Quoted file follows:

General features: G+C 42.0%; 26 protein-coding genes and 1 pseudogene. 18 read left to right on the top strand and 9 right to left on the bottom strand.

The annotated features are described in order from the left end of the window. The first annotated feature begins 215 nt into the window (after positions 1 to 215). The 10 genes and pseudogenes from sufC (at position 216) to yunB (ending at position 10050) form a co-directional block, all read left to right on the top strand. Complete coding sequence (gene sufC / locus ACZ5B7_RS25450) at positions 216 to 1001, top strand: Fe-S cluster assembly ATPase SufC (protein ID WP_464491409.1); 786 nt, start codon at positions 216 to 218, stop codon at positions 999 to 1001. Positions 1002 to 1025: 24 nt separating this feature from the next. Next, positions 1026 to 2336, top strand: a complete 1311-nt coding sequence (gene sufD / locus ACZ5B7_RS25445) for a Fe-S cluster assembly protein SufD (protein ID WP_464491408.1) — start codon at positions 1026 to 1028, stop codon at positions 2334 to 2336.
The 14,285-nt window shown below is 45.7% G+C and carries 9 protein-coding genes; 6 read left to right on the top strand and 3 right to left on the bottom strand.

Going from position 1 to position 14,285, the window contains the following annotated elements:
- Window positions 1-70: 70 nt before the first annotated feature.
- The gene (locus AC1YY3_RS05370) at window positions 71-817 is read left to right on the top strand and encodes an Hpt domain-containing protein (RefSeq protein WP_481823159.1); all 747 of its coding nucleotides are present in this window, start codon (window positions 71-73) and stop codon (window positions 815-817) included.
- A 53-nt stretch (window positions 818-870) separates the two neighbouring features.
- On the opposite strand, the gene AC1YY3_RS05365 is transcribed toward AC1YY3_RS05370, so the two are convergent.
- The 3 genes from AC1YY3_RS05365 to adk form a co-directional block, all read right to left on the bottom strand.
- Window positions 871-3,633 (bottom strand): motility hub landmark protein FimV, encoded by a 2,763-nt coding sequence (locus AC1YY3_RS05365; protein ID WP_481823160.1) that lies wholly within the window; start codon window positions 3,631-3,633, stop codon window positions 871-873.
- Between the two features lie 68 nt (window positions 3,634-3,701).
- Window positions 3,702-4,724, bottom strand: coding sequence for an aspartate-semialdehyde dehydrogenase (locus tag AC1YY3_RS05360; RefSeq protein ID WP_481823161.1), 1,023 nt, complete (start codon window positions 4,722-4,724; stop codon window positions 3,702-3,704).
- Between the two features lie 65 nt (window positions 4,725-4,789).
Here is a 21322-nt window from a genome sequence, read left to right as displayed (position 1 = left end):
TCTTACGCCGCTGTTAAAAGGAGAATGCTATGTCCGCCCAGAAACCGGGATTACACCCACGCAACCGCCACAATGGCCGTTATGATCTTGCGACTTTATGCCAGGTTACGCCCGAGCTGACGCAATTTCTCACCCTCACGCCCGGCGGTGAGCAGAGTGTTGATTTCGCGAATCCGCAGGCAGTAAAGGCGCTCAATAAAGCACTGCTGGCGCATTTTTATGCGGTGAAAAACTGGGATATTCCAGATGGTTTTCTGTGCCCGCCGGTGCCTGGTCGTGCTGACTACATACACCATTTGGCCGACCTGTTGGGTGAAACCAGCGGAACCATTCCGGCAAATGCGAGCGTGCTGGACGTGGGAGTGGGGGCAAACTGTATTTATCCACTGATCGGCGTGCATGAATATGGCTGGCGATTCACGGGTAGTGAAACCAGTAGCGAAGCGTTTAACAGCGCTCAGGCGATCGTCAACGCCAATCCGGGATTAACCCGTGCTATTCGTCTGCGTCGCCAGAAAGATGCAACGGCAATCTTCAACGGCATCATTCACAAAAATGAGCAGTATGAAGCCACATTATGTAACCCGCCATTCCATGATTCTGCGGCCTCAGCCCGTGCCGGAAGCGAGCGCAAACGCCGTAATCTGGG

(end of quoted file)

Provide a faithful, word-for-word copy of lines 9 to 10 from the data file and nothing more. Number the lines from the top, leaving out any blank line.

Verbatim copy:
- The 3 genes from AC1YY3_RS05365 to adk form a co-directional block, all read right to left on the bottom strand.
- Window positions 871-3,633 (bottom strand): motility hub landmark protein FimV, encoded by a 2,763-nt coding sequence (locus AC1YY3_RS05365; protein ID WP_481823160.1) that lies wholly within the window; start codon window positions 3,631-3,633, stop codon window positions 871-873.